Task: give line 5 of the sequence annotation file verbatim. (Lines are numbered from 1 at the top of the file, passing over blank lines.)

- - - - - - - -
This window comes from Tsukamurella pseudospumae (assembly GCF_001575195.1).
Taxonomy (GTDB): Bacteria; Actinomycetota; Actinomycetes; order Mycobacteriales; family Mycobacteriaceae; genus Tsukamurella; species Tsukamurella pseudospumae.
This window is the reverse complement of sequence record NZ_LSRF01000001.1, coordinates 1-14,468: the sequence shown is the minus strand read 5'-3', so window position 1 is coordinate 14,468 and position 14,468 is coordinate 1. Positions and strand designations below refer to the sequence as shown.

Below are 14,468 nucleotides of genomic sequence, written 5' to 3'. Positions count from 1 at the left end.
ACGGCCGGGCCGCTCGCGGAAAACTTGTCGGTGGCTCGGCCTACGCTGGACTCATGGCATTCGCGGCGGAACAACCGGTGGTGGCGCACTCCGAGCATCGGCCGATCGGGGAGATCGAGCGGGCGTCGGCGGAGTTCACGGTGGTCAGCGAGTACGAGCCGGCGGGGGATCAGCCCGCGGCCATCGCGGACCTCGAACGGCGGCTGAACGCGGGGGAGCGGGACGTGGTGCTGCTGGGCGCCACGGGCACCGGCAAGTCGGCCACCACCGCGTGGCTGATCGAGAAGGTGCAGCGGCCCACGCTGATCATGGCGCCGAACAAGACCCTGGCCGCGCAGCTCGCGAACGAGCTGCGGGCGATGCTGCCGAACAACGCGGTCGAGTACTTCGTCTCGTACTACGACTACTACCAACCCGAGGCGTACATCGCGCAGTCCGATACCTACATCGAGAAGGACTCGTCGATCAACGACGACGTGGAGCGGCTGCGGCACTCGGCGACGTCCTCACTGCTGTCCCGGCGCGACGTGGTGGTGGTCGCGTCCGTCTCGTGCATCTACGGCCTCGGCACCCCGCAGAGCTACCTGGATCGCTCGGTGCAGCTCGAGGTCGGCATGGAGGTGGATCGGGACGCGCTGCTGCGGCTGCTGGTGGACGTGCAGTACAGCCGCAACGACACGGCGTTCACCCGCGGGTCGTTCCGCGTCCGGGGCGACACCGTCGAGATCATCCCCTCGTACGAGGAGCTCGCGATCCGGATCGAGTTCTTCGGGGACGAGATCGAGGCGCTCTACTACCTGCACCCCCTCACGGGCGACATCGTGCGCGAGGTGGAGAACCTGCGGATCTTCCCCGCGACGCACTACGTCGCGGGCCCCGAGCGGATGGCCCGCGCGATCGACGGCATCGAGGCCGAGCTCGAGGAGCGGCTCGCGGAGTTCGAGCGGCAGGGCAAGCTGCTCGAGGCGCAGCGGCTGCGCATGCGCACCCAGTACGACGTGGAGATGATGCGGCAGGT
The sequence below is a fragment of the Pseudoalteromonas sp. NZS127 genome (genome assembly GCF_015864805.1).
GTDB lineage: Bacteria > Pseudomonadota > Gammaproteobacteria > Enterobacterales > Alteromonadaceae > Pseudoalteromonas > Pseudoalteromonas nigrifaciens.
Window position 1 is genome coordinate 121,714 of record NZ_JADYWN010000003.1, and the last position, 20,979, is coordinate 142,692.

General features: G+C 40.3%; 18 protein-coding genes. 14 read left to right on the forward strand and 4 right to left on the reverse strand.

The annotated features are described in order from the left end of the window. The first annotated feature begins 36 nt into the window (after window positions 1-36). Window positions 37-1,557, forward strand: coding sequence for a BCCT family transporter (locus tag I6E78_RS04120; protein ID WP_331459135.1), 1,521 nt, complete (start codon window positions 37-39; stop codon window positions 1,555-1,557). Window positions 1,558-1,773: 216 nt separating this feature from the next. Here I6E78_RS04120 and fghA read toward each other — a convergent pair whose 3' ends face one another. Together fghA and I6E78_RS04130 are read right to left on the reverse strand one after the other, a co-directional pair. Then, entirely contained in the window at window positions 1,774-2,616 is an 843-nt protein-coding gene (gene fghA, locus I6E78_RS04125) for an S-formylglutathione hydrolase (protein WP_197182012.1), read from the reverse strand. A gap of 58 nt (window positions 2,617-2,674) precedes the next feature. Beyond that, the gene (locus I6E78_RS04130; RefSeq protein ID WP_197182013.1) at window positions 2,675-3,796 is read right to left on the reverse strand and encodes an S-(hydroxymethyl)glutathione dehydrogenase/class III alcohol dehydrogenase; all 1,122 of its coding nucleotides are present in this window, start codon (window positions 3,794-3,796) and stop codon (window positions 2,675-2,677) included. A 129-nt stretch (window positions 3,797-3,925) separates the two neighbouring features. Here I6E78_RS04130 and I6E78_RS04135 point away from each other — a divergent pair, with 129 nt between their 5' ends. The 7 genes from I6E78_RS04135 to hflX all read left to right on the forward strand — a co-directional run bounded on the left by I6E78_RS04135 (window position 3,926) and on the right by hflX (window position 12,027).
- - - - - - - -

ACGGCCGGGCCGCTCGCGGAAAACTTGTCGGTGGCTCGGCCTACGCTGGACTCATGGCATTCGCGGCGGAACAACCGGTGGTGGCGCACTCCGAGCATCGGCCGATCGGGGAGATCGAGCGGGCGTCGGCGGAGTTCACGGTGGTCAGCGAGTACGAGCCGGCGGGGGATCAGCCCGCGGCCATCGCGGACCTCGAACGGCGGCTGAACGCGGGGGAGCGGGACGTGGTGCTGCTGGGCGCCACGGGCACCGGCAAGTCGGCCACCACCGCGTGGCTGATCGAGAAGGTGCAGCGGCCCACGCTGATCATGGCGCCGAACAAGACCCTGGCCGCGCAGCTCGCGAACGAGCTGCGGGCGATGCTGCCGAACAACGCGGTCGAGTACTTCGTCTCGTACTACGACTACTACCAACCCGAGGCGTACATCGCGCAGTCCGATACCTACATCGAGAAGGACTCGTCGATCAACGACGACGTGGAGCGGCTGCGGCACTCGGCGACGTCCTCACTGCTGTCCCGGCGCGACGTGGTGGTGGTCGCGTCCGTCTCGTGCATCTACGGCCTCGGCACCCCGCAGAGCTACCTGGATCGCTCGGTGCAGCTCGAGGTCGGCATGGAGGTGGATCGGGACGCGCTGCTGCGGCTGCTGGTGGACGTGCAGTACAGCCGCAACGACACGGCGTTCACCCGCGGGTCGTTCCGCGTCCGGGGCGACACCGTCGAGATCATCCCCTCGTACGAGGAGCTCGCGATCCGGATCGAGTTCTTCGGGGACGAGATCGAGGCGCTCTACTACCTGCACCCCCTCACGGGCGACATCGTGCGCGAGGTGGAGAACCTGCGGATCTTCCCCGCGACGCACTACGTCGCGGGCCCCGAGCGGATGGCCCGCGCGATCGACGGCATCGAGGCCGAGCTCGAGGAGCGGCTCGCGGAGTTCGAGCGGCAGGGCAAGCTGCTCGAGGCGCAGCGGCTGCGCATGCGCACCCAGTACGACGTGGAGATGATGCGGCAGGT